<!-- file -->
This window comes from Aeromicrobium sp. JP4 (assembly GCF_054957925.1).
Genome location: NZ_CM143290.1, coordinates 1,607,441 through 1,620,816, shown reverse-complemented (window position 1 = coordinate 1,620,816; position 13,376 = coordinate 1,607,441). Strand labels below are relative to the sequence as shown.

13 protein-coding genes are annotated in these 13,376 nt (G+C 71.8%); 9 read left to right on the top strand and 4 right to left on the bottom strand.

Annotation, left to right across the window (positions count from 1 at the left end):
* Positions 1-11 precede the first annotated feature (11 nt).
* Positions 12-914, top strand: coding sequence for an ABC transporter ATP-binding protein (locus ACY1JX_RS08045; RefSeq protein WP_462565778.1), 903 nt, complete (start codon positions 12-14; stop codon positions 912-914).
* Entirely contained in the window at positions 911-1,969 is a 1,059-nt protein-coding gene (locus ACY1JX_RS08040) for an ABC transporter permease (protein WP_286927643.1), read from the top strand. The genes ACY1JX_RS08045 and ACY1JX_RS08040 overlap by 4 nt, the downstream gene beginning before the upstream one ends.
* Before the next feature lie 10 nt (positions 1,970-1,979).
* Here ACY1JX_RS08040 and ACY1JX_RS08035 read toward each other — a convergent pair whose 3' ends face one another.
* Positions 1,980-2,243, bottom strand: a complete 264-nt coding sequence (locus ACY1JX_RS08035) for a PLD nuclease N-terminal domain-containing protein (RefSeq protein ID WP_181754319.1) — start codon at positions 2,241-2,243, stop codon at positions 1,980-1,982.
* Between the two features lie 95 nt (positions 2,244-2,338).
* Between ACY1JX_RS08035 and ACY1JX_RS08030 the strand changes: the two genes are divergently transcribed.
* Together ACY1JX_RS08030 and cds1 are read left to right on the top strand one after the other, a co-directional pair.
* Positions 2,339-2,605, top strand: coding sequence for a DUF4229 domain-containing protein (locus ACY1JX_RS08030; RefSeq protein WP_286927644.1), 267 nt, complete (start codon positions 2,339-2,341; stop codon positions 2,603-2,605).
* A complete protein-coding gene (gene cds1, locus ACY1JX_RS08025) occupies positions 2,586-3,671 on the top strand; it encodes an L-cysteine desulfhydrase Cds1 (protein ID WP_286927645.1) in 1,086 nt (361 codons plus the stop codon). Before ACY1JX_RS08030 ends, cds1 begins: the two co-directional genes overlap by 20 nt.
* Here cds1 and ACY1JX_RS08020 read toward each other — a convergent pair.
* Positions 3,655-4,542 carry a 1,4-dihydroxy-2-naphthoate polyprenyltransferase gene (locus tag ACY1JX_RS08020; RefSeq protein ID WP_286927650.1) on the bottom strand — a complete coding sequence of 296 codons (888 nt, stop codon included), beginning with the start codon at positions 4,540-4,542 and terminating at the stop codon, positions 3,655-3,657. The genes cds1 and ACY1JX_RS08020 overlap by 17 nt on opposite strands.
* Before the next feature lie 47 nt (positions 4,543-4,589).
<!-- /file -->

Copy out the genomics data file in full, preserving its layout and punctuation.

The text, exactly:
This window comes from Aeromicrobium sp. JP4 (assembly GCF_054957925.1).
Genome location: NZ_CM143290.1, coordinates 1,607,441 through 1,620,816, shown reverse-complemented (window position 1 = coordinate 1,620,816; position 13,376 = coordinate 1,607,441). Strand labels below are relative to the sequence as shown.

13 protein-coding genes are annotated in these 13,376 nt (G+C 71.8%); 9 read left to right on the top strand and 4 right to left on the bottom strand.

Annotation, left to right across the window (positions count from 1 at the left end):
* Positions 1-11 precede the first annotated feature (11 nt).
* Positions 12-914, top strand: coding sequence for an ABC transporter ATP-binding protein (locus ACY1JX_RS08045; RefSeq protein WP_462565778.1), 903 nt, complete (start codon positions 12-14; stop codon positions 912-914).
* Entirely contained in the window at positions 911-1,969 is a 1,059-nt protein-coding gene (locus ACY1JX_RS08040) for an ABC transporter permease (protein WP_286927643.1), read from the top strand. The genes ACY1JX_RS08045 and ACY1JX_RS08040 overlap by 4 nt, the downstream gene beginning before the upstream one ends.
* Before the next feature lie 10 nt (positions 1,970-1,979).
* Here ACY1JX_RS08040 and ACY1JX_RS08035 read toward each other — a convergent pair whose 3' ends face one another.
* Positions 1,980-2,243, bottom strand: a complete 264-nt coding sequence (locus ACY1JX_RS08035) for a PLD nuclease N-terminal domain-containing protein (RefSeq protein ID WP_181754319.1) — start codon at positions 2,241-2,243, stop codon at positions 1,980-1,982.
* Between the two features lie 95 nt (positions 2,244-2,338).
* Between ACY1JX_RS08035 and ACY1JX_RS08030 the strand changes: the two genes are divergently transcribed.
* Together ACY1JX_RS08030 and cds1 are read left to right on the top strand one after the other, a co-directional pair.
* Positions 2,339-2,605, top strand: coding sequence for a DUF4229 domain-containing protein (locus ACY1JX_RS08030; RefSeq protein WP_286927644.1), 267 nt, complete (start codon positions 2,339-2,341; stop codon positions 2,603-2,605).
* A complete protein-coding gene (gene cds1, locus ACY1JX_RS08025) occupies positions 2,586-3,671 on the top strand; it encodes an L-cysteine desulfhydrase Cds1 (protein ID WP_286927645.1) in 1,086 nt (361 codons plus the stop codon). Before ACY1JX_RS08030 ends, cds1 begins: the two co-directional genes overlap by 20 nt.
* Here cds1 and ACY1JX_RS08020 read toward each other — a convergent pair.
* Positions 3,655-4,542 carry a 1,4-dihydroxy-2-naphthoate polyprenyltransferase gene (locus tag ACY1JX_RS08020; RefSeq protein ID WP_286927650.1) on the bottom strand — a complete coding sequence of 296 codons (888 nt, stop codon included), beginning with the start codon at positions 4,540-4,542 and terminating at the stop codon, positions 3,655-3,657. The genes cds1 and ACY1JX_RS08020 overlap by 17 nt on opposite strands.
* Before the next feature lie 47 nt (positions 4,543-4,589).